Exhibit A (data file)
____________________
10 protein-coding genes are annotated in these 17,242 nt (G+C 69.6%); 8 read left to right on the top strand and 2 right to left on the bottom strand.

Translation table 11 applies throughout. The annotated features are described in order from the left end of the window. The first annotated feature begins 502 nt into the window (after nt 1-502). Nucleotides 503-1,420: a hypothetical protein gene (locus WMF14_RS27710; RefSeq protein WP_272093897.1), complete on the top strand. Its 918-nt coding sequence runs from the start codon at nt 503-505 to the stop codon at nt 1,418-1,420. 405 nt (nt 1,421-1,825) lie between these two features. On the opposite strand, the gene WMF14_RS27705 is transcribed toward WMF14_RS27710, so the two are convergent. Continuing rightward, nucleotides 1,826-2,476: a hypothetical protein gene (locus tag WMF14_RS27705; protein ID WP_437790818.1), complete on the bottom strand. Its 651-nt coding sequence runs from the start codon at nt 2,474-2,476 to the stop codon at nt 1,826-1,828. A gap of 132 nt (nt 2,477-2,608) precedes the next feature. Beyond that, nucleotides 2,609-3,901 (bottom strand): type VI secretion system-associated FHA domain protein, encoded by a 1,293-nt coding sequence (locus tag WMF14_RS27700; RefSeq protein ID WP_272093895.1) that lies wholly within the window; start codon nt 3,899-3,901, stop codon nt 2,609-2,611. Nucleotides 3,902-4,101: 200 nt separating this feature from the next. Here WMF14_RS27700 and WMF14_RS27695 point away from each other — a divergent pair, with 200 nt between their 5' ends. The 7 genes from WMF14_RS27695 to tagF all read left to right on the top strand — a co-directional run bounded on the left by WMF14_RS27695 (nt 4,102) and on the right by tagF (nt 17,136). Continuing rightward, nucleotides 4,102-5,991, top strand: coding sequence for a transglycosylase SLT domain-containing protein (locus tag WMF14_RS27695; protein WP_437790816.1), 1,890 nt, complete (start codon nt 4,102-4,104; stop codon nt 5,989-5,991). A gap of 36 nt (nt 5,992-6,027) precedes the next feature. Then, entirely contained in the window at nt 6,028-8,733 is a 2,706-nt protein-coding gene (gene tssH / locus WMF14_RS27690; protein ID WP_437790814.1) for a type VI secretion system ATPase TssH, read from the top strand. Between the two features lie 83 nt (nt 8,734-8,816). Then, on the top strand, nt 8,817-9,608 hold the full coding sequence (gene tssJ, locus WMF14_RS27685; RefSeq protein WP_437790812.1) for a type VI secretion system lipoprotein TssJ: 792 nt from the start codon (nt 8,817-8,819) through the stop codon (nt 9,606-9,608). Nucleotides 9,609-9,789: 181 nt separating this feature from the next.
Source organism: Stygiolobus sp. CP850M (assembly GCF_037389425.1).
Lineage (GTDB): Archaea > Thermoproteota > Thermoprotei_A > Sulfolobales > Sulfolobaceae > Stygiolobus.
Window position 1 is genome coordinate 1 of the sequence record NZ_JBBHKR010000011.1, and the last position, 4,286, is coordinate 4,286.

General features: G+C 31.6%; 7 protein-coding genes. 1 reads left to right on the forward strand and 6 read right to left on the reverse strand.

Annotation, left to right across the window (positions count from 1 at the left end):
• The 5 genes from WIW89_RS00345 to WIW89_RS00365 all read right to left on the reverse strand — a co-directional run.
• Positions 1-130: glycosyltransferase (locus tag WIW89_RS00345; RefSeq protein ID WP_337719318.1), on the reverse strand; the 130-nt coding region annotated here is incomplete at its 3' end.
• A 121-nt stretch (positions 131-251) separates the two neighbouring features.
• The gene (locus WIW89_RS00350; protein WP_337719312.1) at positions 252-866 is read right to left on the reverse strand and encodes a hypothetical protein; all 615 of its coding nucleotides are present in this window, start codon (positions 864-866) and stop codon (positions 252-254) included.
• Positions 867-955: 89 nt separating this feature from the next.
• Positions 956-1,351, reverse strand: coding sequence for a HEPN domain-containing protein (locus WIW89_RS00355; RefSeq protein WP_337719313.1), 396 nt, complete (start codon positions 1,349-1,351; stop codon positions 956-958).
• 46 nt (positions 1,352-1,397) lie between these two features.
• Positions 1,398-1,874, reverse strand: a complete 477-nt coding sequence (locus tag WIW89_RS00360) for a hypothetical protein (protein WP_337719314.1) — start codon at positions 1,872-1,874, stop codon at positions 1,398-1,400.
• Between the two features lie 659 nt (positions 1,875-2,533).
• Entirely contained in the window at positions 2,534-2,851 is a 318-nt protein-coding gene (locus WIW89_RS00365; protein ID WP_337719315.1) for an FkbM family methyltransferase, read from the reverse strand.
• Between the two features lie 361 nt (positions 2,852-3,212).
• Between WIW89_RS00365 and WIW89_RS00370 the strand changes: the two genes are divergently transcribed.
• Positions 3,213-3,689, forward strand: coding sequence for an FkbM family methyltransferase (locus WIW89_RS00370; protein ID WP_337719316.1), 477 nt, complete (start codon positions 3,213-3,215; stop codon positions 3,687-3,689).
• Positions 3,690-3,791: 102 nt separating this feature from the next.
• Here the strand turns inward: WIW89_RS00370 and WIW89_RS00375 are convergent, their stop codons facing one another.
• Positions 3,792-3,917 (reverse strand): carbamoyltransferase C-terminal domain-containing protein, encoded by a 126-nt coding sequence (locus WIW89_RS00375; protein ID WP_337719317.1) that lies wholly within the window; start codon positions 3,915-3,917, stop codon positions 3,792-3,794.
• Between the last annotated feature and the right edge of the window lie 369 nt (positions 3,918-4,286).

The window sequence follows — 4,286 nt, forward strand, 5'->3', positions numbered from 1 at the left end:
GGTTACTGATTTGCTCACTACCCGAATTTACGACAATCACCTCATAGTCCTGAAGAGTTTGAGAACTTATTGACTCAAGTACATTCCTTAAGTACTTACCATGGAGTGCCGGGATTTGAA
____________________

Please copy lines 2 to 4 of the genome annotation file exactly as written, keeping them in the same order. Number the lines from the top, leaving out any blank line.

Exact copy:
Translation table 11 applies throughout. The annotated features are described in order from the left end of the window. The first annotated feature begins 502 nt into the window (after nt 1-502). Nucleotides 503-1,420: a hypothetical protein gene (locus WMF14_RS27710; RefSeq protein WP_272093897.1), complete on the top strand. Its 918-nt coding sequence runs from the start codon at nt 503-505 to the stop codon at nt 1,418-1,420. 405 nt (nt 1,421-1,825) lie between these two features. On the opposite strand, the gene WMF14_RS27705 is transcribed toward WMF14_RS27710, so the two are convergent. Continuing rightward, nucleotides 1,826-2,476: a hypothetical protein gene (locus tag WMF14_RS27705; protein ID WP_437790818.1), complete on the bottom strand. Its 651-nt coding sequence runs from the start codon at nt 2,474-2,476 to the stop codon at nt 1,826-1,828. A gap of 132 nt (nt 2,477-2,608) precedes the next feature. Beyond that, nucleotides 2,609-3,901 (bottom strand): type VI secretion system-associated FHA domain protein, encoded by a 1,293-nt coding sequence (locus tag WMF14_RS27700; RefSeq protein ID WP_272093895.1) that lies wholly within the window; start codon nt 3,899-3,901, stop codon nt 2,609-2,611. Nucleotides 3,902-4,101: 200 nt separating this feature from the next. Here WMF14_RS27700 and WMF14_RS27695 point away from each other — a divergent pair, with 200 nt between their 5' ends. The 7 genes from WMF14_RS27695 to tagF all read left to right on the top strand — a co-directional run bounded on the left by WMF14_RS27695 (nt 4,102) and on the right by tagF (nt 17,136). Continuing rightward, nucleotides 4,102-5,991, top strand: coding sequence for a transglycosylase SLT domain-containing protein (locus tag WMF14_RS27695; protein WP_437790816.1), 1,890 nt, complete (start codon nt 4,102-4,104; stop codon nt 5,989-5,991). A gap of 36 nt (nt 5,992-6,027) precedes the next feature. Then, entirely contained in the window at nt 6,028-8,733 is a 2,706-nt protein-coding gene (gene tssH / locus WMF14_RS27690; protein ID WP_437790814.1) for a type VI secretion system ATPase TssH, read from the top strand. Between the two features lie 83 nt (nt 8,734-8,816). Then, on the top strand, nt 8,817-9,608 hold the full coding sequence (gene tssJ, locus WMF14_RS27685; RefSeq protein WP_437790812.1) for a type VI secretion system lipoprotein TssJ: 792 nt from the start codon (nt 8,817-8,819) through the stop codon (nt 9,606-9,608). Nucleotides 9,609-9,789: 181 nt separating this feature from the next.
Source organism: Stygiolobus sp. CP850M (assembly GCF_037389425.1).
Lineage (GTDB): Archaea > Thermoproteota > Thermoprotei_A > Sulfolobales > Sulfolobaceae > Stygiolobus.